2

I don't know, suppose it's something like this (I made up the sentences myself):

Dolphins have a smooth, streamlined body. This/that helps them accelerate up to 34.5 mph.

Sometimes, even in formal writing, diminutives supersede official names. Examples of this/that include the name of the 39th president of the United States Jimmy Carter.

Are both pronouns acceptable? It seems so, but, you have to admit, it's kinda weird considering that they are supposed to be antonyms and, as a result, not interchangeable.

3
  • The proximity of two things influences your choice of “this” and “that” but the main thing at play here is idiom. While they are antonyms their usage is not precise and so overlap in their application. I can refer to a pen in the next room only as “that pen” but I can refer to a pen on the table in front of me as either “this pen” or “that pen”. Once I pick it up it is much more likely to be “this pen”. Feb 15 '20 at 23:23
  • @OrbitalAussie You haven't quite answered the question Feb 16 '20 at 17:51
  • @lee I gave two example sentences Mar 2 '20 at 14:01
2
+100

When you are referring to something tangible, the choice between "this" or "that" is usually about proximity:

  • "This" is usually used when something is right in front of you. If your friend was standing next to you and you introduced them to somebody else, you would say "this is my friend".

  • "That" is usually for something that is not immediately in front of you. If your friend was at the other side of the room and you pointed them out to somebody you would say "that is my friend".

For events in time, "this" is usually used in connection with the present:

  • "This is a bad year for me".

When something has left, or an event is in the past, you would normally use "that":

  • "That was a bad year for me".

In your examples, you should try and match the tense of the previous statement, so:

Dolphins have a smooth, streamlined body. This helps them accelerate up to 34.5 mph.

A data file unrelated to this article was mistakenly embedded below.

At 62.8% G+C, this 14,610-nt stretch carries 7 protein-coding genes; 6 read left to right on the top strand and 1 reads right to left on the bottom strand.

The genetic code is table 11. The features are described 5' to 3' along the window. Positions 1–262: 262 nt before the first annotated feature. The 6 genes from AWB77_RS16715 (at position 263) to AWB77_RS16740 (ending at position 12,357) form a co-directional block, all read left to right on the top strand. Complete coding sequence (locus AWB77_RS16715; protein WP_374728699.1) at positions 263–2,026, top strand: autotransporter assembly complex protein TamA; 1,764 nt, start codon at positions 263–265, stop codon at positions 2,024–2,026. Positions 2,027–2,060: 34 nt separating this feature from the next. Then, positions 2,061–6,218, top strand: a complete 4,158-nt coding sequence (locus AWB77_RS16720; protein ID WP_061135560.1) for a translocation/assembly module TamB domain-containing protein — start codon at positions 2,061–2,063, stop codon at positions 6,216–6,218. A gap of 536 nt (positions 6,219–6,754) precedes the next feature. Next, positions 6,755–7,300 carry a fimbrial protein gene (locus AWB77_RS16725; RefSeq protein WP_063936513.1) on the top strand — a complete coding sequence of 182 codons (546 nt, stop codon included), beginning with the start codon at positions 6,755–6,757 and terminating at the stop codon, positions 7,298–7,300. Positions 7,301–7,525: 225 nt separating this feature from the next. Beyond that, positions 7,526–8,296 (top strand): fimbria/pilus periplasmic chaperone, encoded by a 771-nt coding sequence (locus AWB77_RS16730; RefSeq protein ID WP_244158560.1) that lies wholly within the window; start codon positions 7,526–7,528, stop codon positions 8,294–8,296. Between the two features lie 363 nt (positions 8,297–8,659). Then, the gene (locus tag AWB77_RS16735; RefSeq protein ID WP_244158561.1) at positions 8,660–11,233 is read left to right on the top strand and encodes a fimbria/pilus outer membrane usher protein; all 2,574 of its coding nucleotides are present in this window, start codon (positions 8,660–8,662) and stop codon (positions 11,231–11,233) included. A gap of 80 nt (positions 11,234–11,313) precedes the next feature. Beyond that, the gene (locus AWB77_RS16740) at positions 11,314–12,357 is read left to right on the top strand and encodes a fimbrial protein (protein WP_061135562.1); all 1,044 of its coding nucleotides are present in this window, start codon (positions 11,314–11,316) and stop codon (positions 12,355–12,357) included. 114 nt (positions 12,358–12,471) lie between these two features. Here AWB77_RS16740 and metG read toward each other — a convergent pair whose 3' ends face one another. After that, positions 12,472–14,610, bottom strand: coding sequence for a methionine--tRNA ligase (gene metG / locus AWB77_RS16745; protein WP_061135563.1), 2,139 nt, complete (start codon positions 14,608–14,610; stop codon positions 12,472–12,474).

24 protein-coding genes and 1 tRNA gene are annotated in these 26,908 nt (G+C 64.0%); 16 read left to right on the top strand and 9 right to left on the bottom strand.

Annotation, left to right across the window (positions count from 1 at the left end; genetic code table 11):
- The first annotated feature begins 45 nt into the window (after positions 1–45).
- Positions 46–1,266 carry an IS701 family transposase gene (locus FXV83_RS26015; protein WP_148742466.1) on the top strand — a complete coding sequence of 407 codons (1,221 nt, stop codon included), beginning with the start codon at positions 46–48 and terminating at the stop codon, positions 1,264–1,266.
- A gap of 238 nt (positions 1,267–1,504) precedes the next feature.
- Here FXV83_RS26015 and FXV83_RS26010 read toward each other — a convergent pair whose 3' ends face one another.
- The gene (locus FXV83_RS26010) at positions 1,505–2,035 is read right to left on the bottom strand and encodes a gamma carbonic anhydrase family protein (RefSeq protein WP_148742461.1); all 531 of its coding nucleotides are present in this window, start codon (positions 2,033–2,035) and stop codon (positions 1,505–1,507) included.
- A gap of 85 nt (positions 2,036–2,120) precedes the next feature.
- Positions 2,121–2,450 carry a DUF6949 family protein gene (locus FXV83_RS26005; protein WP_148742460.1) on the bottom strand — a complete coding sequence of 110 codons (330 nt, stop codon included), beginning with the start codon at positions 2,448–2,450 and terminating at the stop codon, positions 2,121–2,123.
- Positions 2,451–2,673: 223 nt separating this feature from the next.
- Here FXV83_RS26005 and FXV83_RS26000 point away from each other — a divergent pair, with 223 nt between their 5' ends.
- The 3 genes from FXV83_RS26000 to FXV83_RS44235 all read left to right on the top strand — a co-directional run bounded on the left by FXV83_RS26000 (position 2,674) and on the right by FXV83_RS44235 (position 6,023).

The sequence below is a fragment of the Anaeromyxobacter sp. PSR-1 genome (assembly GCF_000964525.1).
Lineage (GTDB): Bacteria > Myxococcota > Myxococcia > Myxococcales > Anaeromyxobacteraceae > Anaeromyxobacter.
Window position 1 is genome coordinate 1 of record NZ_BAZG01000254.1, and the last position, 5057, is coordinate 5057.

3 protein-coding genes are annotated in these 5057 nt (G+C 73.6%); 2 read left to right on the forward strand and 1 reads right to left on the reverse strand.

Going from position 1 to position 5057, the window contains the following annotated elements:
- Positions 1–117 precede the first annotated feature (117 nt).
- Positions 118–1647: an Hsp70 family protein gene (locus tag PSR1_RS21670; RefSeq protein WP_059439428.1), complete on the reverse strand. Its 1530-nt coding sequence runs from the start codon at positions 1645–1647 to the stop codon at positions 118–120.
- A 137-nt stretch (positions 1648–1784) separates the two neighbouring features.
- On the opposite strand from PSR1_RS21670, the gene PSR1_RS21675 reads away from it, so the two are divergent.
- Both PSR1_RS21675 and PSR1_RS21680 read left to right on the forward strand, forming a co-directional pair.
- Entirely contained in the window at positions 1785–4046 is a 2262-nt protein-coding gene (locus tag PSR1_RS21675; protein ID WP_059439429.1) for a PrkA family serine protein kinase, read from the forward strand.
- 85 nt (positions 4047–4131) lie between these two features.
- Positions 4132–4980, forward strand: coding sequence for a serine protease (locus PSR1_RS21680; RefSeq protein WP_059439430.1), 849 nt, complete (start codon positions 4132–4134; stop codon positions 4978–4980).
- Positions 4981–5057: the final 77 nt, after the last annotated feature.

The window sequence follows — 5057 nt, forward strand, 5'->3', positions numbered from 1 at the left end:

Because you said Dolphins have a smooth, streamlined body, you are speaking in the present tense, so it is natural to say "this".

If your previous statement had been about something historical, then it would be more appropriate to use "that", for example:

Tyrannosaurus rex had tiny hands. That must have made it difficult to pick things up.

Your second example is speaking about something that occurs in writing, and although it happens only "sometimes", the statement "diminutives supersede official names" is in simple present tense. For that reason, I would also favour "this":

Sometimes, even in formal writing, diminutives supersede official names. Examples of this include the name of the 39th president of the United States Jimmy Carter.

1
  • I'm not saying you're wrong, but I've never heard or noticed any such rule. Mar 3 '20 at 7:15
1

It's true that they're opposites/antonyms, in ONE sense... But, in another sense, the 2 examples clearly constitute situations in which one should use "this/these" (heavier focus) rather than "that/those" (weaker focus/greater distance)

In both examples, the first sentence introduces the topic (the thing focused on), and then the second sentence elaborates on the topic. Compare "this" vs. "that" to "the" vs. "a". Just like you'd say "/I bought A dog. [the existence of the dog is introduced/established). THE (not "that") dog is cute," a native speaker would likely say "Dolphins have a smooth, streamlined body [establishes/introduces their body type]. This [body type]..."

In both cases, the first sentence establishes something as the item to focus on, and the second sentence takes that item as the grammatical and semantic (mental, let's say) subject/focus of the next sentence. Being associated with physical and mental closeness, "the/this" is a better option here than "a/that".

This is because "this" (as opposed to "that") does a better job of preserving coherence. Functional linguists would say that "this" (close/near) is associated with stronger focus than "that" (distal/far) is. Things like "I touched X. This/X was..." sound more "coherent" (more smoothly linked to one one another) than does "I touched X. That was..."

Your Answer

By clicking “Post Your Answer”, you agree to our terms of service, privacy policy and cookie policy

Not the answer you're looking for? Browse other questions tagged or ask your own question.